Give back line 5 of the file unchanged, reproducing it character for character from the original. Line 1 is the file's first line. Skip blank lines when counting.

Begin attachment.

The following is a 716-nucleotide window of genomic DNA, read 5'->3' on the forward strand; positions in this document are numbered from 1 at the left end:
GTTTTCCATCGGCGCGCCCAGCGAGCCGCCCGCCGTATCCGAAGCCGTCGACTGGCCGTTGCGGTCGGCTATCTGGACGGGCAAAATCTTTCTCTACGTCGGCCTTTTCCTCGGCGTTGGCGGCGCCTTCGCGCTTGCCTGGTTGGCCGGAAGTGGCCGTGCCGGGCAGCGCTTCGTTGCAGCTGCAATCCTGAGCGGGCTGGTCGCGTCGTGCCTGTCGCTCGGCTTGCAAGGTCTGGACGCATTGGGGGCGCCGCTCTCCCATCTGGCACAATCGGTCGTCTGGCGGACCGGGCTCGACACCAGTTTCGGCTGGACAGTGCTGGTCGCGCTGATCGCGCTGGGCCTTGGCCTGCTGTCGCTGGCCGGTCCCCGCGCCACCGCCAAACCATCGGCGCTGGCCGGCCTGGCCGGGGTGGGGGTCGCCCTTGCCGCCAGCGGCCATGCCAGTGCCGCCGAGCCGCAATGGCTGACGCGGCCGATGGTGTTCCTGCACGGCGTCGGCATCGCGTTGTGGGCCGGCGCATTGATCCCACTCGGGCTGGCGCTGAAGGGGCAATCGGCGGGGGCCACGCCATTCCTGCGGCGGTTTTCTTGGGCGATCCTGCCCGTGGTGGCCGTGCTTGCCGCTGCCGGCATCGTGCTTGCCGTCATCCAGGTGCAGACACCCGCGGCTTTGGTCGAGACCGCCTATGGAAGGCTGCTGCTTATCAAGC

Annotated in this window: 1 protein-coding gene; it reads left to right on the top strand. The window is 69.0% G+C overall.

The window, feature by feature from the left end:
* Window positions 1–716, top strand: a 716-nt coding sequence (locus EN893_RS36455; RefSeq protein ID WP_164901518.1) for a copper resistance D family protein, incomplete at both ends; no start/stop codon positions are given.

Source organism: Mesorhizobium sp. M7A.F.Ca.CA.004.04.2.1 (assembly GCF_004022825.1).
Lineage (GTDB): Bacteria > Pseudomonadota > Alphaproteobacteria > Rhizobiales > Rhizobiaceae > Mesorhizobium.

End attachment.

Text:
* Window positions 1–716, top strand: a 716-nt coding sequence (locus EN893_RS36455; RefSeq protein ID WP_164901518.1) for a copper resistance D family protein, incomplete at both ends; no start/stop codon positions are given.